comparable to some of the best in France.

Julianus

Senior Member
Korean
Hello.

1a. The identical claim, expressed in two social contexts, may have different qualifiers. When talking among friends, you might say, “Lucé is the world’s finest restaurant.” When speaking to a group of French chefs, you might find yourself saying, “Lucé is an excellent restaurant, comparable to some of the best in France.” (Korea universtiy entrance exam)

2a. “Lucé is an excellent restaurant, comparable to some of the best restaurants in France.”
2b. “Lucé is an excellent restaurant, comparable to some of the best things in France.”

As far as I know, 'the best' is the superlative and an adjecitve. Threfore, 'a noun' should be used after 'the best' but in this sentence, 'a noun' is ommited. I want to know why the omission like this occur. Is this because the same word is being used like 2a or because 'the best' always means the best things or the best thing like 2b: is it because things or thing is not needed?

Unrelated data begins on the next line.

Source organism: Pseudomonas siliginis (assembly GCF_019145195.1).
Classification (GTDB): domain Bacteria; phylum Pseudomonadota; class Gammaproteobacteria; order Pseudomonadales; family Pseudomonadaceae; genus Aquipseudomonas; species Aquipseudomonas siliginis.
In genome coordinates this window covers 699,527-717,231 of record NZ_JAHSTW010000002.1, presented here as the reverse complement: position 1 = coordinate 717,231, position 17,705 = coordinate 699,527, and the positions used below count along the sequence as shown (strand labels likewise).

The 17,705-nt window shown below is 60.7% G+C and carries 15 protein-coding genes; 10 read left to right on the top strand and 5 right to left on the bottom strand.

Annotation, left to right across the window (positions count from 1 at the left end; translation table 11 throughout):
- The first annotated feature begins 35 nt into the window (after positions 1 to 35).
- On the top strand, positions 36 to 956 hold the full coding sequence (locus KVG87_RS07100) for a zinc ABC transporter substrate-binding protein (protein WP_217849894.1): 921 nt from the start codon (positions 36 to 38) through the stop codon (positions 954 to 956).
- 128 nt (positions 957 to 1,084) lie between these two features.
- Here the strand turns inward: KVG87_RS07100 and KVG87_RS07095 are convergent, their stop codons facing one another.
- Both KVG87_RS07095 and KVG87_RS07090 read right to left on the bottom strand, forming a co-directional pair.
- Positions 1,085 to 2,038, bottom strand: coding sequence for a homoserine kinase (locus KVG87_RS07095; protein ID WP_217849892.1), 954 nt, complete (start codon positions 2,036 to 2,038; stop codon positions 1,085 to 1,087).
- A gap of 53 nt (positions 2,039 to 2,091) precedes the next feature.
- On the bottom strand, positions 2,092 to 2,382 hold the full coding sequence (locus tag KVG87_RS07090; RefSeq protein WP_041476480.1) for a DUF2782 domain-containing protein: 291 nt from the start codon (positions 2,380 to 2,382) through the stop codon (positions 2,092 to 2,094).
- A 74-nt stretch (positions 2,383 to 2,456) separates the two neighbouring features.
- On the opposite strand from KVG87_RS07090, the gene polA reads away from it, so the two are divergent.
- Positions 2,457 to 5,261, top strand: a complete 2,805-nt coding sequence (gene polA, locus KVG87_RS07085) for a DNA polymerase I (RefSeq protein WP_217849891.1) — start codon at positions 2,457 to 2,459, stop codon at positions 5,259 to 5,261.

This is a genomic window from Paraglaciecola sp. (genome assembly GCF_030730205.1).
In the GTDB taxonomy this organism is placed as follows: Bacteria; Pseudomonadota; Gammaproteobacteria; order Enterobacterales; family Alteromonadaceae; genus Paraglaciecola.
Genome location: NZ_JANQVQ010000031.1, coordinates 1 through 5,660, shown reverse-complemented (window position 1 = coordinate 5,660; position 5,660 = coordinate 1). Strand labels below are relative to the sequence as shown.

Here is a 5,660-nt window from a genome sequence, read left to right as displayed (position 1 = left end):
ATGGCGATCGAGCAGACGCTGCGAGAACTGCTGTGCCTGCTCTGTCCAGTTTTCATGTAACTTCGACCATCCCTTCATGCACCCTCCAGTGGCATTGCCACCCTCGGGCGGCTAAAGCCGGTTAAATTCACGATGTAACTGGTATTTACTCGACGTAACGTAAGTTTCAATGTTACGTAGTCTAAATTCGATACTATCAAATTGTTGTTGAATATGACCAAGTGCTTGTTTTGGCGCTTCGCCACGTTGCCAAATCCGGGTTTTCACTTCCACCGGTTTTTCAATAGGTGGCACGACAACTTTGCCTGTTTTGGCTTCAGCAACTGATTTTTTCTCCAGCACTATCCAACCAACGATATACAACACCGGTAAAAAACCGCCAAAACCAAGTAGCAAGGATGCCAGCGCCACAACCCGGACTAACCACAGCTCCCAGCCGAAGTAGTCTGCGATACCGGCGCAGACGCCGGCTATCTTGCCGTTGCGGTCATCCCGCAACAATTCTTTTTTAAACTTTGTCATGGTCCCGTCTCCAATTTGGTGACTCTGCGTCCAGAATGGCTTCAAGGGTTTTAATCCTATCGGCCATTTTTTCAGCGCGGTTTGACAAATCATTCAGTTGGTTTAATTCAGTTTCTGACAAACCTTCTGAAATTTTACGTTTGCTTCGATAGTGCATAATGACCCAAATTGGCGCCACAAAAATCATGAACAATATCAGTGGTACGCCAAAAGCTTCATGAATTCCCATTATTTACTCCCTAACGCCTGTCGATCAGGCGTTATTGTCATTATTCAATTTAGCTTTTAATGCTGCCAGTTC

Thank you always~.
 
  • lucas-sp

    Senior Member
    English - Californian
    As far as I know, 'the best' is the superlative and an adjecitve.
    Have you tried looking up "best" in the dictionary? There are twelve different definitions for "best" as a noun.

    English speakers like to use words in new ways. We often make nouns out of verbs and verbs out of adjectives and so on... Over time, very common words are used in many different ways, and those ways become standardized as words. So "best" is at this point in history an adjective, an adverb, a noun, and a verb!
     

    lucas-sp

    Senior Member
    English - Californian
    No, not "the best things," but "the best restaurants." We aren't talking about things in general; rather, we're only interested in restaurants.
     

    idialegre

    Senior Member
    USA English
    "...an excellent restaurant, comparable to some of the best in France" definitely means, "...some of the best restaurants in France."

    When we repeat an adjective and omit the noun, it is almost always because exactly that noun has already been used immediately beforehand.

    "Are we using the silver forks or the gold?" (Already, you understand that it means "gold forks.")
    "The gold."

    Speaking for Americans, I would say that it is more common to replace the missing noun with the word "one" or "ones."

    "Do you want to wear the black tie or the blue tie?"
    "The black one."

    But you could also answer simply, "The black."
     
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